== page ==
It turns out I had FAI and over many years of active lifestyle, did the damage to the soft tissue which eventually led to arthritis.
I went to a sports doc who specialized in FAI arthroscopy for my initial diagnosis, but he said I wasn't a good candidate for arthroscopic surgery because my arthritis had progressed too far.
There was a lot of research and weighing decisions after that, but about 1 yr after that, I had bilat hip resurfacing. I'm now 1 yr post op, and am absolutely delighted with the results. I had a similar goal of regaining a broader active life - before surgery I could still keep active at a few things, but I could only do those few, low-hip-impact things.
Good luck,
Bilateral 02/08, 03/08, Dr. Ball


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thank you for the repies/info.
ugh...still concerned and confused.  i always hear of people who were in too much pain to walk as the ones needing resurfacing.
anyone else?


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Your case sounds a lot like mine.  I had 2 arthoscopic surgeries last year.   The first one in Feb to fix a labral tear.   However I saw a news story about the impingement and my symptoms matched so I went back in.   June was a more extensive surgery and in addition to another tear there was a large bone ridge.  Two weeks ago I went back in to my sugeon because I couldn't stand the pain, grinding, any longer, and my husband thinks my condition is getting worse not better.   My Dr. said I need a resurface.   I am 37 (soon to be 38) and I have an appt next week to talk go see Dr. Schmalzried about resurfacing.    I want someone to do it that has extensive experience.   Last year I wasn't too keen on having it done but now I can't wait.   I will let you know how it goes.   I can't schedule it until July but I am counting the days.  Good luck.  I hope this helps a little bit.
Kelly (surfacehippy)


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Here's my 2 cents. In February of this year I had a left hip resurfacing. I was not in too much pain to walk, but walking had definately become a pain (in the a**). I had impingment and a labral tear. My Dr. mentioned arthroscopy as a possibility, but only if an MRI showed that there was still more than 50% thickness in my cartilage. There wasn't. Now my right hip has begun display the same symptoms. I met with my doc yesterday and we discussed arthroscopy. He said that they were being less aggressive with it rather than more as a treatment option. I asked if it was at best a stop gap, rather than a permanent solution. he said that was more than likely the case and they could not foretell how long the stop gap would last. Apparently once the intact cartilage is "breached" the integrity/makeup of the remaining cartilage is changed. Arthroscopic repairs leave the 'questionable' cartilage in place and there is not enough data to predict how long it will last.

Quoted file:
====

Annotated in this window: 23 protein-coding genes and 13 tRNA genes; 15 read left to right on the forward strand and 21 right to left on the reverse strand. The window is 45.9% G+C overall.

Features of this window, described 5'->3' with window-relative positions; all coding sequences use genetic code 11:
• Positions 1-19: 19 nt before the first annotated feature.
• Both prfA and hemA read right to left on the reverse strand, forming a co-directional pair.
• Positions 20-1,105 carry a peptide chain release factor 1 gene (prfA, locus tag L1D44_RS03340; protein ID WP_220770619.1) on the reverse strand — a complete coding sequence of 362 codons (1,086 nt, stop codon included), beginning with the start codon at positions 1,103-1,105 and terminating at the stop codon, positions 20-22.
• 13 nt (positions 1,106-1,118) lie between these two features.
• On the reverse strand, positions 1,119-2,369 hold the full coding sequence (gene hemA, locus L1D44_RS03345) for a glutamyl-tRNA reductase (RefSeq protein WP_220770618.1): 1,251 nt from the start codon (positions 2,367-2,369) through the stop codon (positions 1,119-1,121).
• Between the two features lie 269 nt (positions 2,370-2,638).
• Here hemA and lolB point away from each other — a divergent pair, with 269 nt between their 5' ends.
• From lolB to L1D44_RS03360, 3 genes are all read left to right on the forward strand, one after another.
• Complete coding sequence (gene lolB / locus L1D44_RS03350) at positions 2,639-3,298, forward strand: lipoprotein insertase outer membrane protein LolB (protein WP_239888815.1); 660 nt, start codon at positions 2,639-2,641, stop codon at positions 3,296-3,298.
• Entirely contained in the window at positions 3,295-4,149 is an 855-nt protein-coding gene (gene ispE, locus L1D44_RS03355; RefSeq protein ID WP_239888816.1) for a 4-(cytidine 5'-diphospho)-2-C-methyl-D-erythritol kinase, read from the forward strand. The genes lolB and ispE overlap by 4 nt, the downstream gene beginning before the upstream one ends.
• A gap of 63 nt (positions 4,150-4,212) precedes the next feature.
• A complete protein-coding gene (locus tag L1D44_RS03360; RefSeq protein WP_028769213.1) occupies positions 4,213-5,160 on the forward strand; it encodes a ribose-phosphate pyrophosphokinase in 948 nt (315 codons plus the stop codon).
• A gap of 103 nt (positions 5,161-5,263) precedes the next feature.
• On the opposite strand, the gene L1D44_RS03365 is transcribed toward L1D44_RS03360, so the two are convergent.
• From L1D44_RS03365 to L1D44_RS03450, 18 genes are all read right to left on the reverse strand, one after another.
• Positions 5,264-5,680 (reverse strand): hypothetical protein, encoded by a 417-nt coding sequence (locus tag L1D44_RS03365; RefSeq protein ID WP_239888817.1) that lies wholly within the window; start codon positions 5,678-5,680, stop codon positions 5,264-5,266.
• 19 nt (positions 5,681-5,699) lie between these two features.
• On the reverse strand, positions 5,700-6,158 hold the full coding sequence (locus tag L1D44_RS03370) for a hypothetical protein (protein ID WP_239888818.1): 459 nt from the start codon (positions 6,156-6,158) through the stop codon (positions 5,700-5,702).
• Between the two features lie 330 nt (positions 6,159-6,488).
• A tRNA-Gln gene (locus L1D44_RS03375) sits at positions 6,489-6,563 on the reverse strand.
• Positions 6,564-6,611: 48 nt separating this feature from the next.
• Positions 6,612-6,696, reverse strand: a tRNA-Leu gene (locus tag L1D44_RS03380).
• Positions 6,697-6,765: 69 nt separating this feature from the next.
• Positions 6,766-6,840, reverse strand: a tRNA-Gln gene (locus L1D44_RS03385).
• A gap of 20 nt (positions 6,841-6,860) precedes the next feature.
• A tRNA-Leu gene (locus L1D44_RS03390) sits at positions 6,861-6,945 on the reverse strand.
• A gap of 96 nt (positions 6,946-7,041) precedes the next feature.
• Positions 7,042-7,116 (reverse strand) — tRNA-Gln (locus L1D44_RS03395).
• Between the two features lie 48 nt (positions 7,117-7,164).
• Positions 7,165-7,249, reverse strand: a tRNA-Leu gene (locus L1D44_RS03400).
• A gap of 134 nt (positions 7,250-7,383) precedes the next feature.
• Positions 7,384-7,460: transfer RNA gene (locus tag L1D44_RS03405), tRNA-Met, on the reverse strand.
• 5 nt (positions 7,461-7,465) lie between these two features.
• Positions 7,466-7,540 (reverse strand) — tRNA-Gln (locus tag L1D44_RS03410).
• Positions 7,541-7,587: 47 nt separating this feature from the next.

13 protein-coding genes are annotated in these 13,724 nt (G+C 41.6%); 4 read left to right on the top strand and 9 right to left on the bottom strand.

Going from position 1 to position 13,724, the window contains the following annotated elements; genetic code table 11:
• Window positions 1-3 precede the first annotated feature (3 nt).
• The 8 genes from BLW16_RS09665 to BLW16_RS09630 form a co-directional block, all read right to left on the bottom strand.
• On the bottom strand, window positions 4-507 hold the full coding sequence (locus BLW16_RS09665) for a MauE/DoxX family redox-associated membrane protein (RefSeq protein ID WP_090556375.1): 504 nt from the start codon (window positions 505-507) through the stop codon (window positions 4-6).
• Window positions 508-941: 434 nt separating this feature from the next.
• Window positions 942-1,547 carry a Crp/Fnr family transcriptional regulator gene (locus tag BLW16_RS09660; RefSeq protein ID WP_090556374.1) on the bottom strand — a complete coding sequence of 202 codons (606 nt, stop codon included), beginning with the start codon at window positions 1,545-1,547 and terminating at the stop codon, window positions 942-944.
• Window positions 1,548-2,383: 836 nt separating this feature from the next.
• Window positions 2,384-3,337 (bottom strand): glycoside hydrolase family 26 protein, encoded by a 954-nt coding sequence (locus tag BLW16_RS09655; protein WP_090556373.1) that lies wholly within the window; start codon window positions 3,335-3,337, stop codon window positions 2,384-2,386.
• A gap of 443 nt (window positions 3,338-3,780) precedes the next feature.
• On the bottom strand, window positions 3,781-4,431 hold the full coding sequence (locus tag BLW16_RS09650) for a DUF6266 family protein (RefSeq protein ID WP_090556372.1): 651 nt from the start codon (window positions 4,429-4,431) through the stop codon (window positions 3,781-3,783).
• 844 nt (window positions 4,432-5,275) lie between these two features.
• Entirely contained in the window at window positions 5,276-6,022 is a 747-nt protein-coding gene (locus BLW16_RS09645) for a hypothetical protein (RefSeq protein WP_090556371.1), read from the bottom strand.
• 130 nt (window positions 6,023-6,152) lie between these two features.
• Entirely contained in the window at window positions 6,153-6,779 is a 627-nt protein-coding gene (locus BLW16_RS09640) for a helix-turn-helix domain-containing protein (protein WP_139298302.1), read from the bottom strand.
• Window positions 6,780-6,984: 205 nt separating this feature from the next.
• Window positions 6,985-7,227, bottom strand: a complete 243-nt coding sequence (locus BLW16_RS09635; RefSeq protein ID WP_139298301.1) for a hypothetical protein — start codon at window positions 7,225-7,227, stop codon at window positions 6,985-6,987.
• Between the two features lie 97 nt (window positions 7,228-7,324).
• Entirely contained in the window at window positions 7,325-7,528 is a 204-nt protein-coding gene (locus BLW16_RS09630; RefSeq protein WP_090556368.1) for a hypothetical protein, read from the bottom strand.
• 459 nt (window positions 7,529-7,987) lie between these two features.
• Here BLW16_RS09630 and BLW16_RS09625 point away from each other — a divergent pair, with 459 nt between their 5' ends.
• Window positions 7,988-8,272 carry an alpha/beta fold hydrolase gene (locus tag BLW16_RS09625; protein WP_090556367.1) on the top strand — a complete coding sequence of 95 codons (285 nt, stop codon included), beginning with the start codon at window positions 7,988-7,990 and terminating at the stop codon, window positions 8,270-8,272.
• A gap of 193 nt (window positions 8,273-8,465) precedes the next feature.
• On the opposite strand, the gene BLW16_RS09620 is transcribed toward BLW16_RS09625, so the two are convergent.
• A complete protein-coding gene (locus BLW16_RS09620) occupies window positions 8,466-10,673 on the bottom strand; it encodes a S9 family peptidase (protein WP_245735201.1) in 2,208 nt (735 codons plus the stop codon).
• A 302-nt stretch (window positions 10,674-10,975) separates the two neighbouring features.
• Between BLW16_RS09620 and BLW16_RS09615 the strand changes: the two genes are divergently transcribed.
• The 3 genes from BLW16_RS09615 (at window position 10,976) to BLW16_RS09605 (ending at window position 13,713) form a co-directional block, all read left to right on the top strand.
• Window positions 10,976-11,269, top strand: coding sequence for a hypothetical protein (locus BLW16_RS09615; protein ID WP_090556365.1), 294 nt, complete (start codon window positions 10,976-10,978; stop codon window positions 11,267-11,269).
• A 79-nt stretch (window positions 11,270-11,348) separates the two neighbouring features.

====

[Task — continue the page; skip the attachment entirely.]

I asked if it was unreasonable or unwise to skip over the arthroscopy and go right to resurfacing if repairs are needed. He said it was neither. That's the way I'm looking at it.

If the MTA tells you they need to raise the subway fare from $2.00 to $2.50 to get the trains running right, raising the fare to $2.25 doesn;t do much good  :)
« Last Edit: April 22, 2009, 05:33:39 PM by kwarendorf »


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thanks again!
kwarendorf- what is a stop gap?
i am still confused-
i didn't have an mri.  my xray showed the totally obvious impingements and boney growths along with the pieces of the acetabular rims busted off in each hip.
i did have an mri done in march 06 that showed a big posterior labral tear on the worse/more painful and dysfunctional side.
i brought that mri to my doc in june 08, my first visit with him, when he took the xray that i just described.  so at that point he ordered a 3d reconstruction ct scan to see the exact shape of the bumps on the bone. 
when we went over the ct scan, he said the joints are really beat up.  both sides have labral tears, as he has never seen an fai syndrome without labral tears.  i asked "do i have arthritis?" and he said "yes."  yay.
anyhow, i imagine he thinks there is no reason for an mri since he sees the hips are already trashed enough?
i meet with dr edwin su in a month.  he works with dr kelly, who is the doctor that does the arthroscopy.
my thoughts are- if the chances of returning to sports are greater with resurfacing, then i would want to go for that.  especially since the arthroscopies are often just as diagnostic as they are for the actual operation.  i wonder what the percentage of arthroscopies is, that showed more damage once inside than shown on films?
i read about people who had arth surgeries and didn't recover, or, a year later, had some weird movement happen where their hip got injured again.
i don't want that to happen to me.
i want to do my sports again, for certain not to the fullest extent of my past but at least to do them again!
just this morning i had to crouch/bend down and my hip has been sore all day.


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A stop gap is a temporary solution. From what I've read the scope is a possibility for less damagaed rather than more damaged hips. You don;t paint a pretty pictue os your's  :) I have a personal fondess for the Doctors at Hospital for Special SUrgery and I'm sure Doctor Su will guide you in the right direction.